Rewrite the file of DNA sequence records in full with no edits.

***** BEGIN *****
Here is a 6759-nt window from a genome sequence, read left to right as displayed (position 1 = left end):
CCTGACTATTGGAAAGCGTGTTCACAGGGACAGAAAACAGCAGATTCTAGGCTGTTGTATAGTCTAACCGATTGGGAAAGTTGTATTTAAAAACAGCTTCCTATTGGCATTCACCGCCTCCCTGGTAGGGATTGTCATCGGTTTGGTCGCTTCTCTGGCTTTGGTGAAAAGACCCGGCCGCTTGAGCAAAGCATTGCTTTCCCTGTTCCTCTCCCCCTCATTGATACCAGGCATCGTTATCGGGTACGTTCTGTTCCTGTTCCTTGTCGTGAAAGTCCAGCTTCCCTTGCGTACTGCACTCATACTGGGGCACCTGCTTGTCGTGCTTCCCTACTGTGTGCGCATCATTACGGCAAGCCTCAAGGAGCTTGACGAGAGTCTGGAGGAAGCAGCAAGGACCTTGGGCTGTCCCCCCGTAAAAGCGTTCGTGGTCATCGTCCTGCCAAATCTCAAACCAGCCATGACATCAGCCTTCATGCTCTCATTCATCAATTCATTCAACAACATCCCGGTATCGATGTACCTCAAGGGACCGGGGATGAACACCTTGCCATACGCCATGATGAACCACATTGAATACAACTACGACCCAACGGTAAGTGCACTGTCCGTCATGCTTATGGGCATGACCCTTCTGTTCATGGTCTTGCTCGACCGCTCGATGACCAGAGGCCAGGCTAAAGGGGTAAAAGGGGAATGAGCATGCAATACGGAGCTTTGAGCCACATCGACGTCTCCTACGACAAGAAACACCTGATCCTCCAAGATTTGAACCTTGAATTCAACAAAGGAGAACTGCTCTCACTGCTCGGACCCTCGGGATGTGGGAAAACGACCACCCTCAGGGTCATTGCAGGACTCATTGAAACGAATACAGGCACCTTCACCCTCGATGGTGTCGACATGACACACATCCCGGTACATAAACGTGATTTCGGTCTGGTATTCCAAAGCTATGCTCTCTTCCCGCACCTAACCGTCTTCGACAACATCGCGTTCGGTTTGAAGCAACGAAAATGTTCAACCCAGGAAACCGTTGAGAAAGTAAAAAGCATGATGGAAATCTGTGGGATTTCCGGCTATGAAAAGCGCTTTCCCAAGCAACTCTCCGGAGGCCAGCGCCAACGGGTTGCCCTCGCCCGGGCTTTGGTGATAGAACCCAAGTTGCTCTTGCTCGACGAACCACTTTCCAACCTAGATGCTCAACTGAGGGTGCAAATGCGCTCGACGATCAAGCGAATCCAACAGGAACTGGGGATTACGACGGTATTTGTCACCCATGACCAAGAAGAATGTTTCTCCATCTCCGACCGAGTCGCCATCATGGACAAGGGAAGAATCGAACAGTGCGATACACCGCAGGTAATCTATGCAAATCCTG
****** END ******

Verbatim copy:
Here is a 6759-nt window from a genome sequence, read left to right as displayed (position 1 = left end):
CCTGACTATTGGAAAGCGTGTTCACAGGGACAGAAAACAGCAGATTCTAGGCTGTTGTATAGTCTAACCGATTGGGAAAGTTGTATTTAAAAACAGCTTCCTATTGGCATTCACCGCCTCCCTGGTAGGGATTGTCATCGGTTTGGTCGCTTCTCTGGCTTTGGTGAAAAGACCCGGCCGCTTGAGCAAAGCATTGCTTTCCCTGTTCCTCTCCCCCTCATTGATACCAGGCATCGTTATCGGGTACGTTCTGTTCCTGTTCCTTGTCGTGAAAGTCCAGCTTCCCTTGCGTACTGCACTCATACTGGGGCACCTGCTTGTCGTGCTTCCCTACTGTGTGCGCATCATTACGGCAAGCCTCAAGGAGCTTGACGAGAGTCTGGAGGAAGCAGCAAGGACCTTGGGCTGTCCCCCCGTAAAAGCGTTCGTGGTCATCGTCCTGCCAAATCTCAAACCAGCCATGACATCAGCCTTCATGCTCTCATTCATCAATTCATTCAACAACATCCCGGTATCGATGTACCTCAAGGGACCGGGGATGAACACCTTGCCATACGCCATGATGAACCACATTGAATACAACTACGACCCAACGGTAAGTGCACTGTCCGTCATGCTTATGGGCATGACCCTTCTGTTCATGGTCTTGCTCGACCGCTCGATGACCAGAGGCCAGGCTAAAGGGGTAAAAGGGGAATGAGCATGCAATACGGAGCTTTGAGCCACATCGACGTCTCCTACGACAAGAAACACCTGATCCTCCAAGATTTGAACCTTGAATTCAACAAAGGAGAACTGCTCTCACTGCTCGGACCCTCGGGATGTGGGAAAACGACCACCCTCAGGGTCATTGCAGGACTCATTGAAACGAATACAGGCACCTTCACCCTCGATGGTGTCGACATGACACACATCCCGGTACATAAACGTGATTTCGGTCTGGTATTCCAAAGCTATGCTCTCTTCCCGCACCTAACCGTCTTCGACAACATCGCGTTCGGTTTGAAGCAACGAAAATGTTCAACCCAGGAAACCGTTGAGAAAGTAAAAAGCATGATGGAAATCTGTGGGATTTCCGGCTATGAAAAGCGCTTTCCCAAGCAACTCTCCGGAGGCCAGCGCCAACGGGTTGCCCTCGCCCGGGCTTTGGTGATAGAACCCAAGTTGCTCTTGCTCGACGAACCACTTTCCAACCTAGATGCTCAACTGAGGGTGCAAATGCGCTCGACGATCAAGCGAATCCAACAGGAACTGGGGATTACGACGGTATTTGTCACCCATGACCAAGAAGAATGTTTCTCCATCTCCGACCGAGTCGCCATCATGGACAAGGGAAGAATCGAACAGTGCGATACACCGCAGGTAATCTATGCAAATCCTG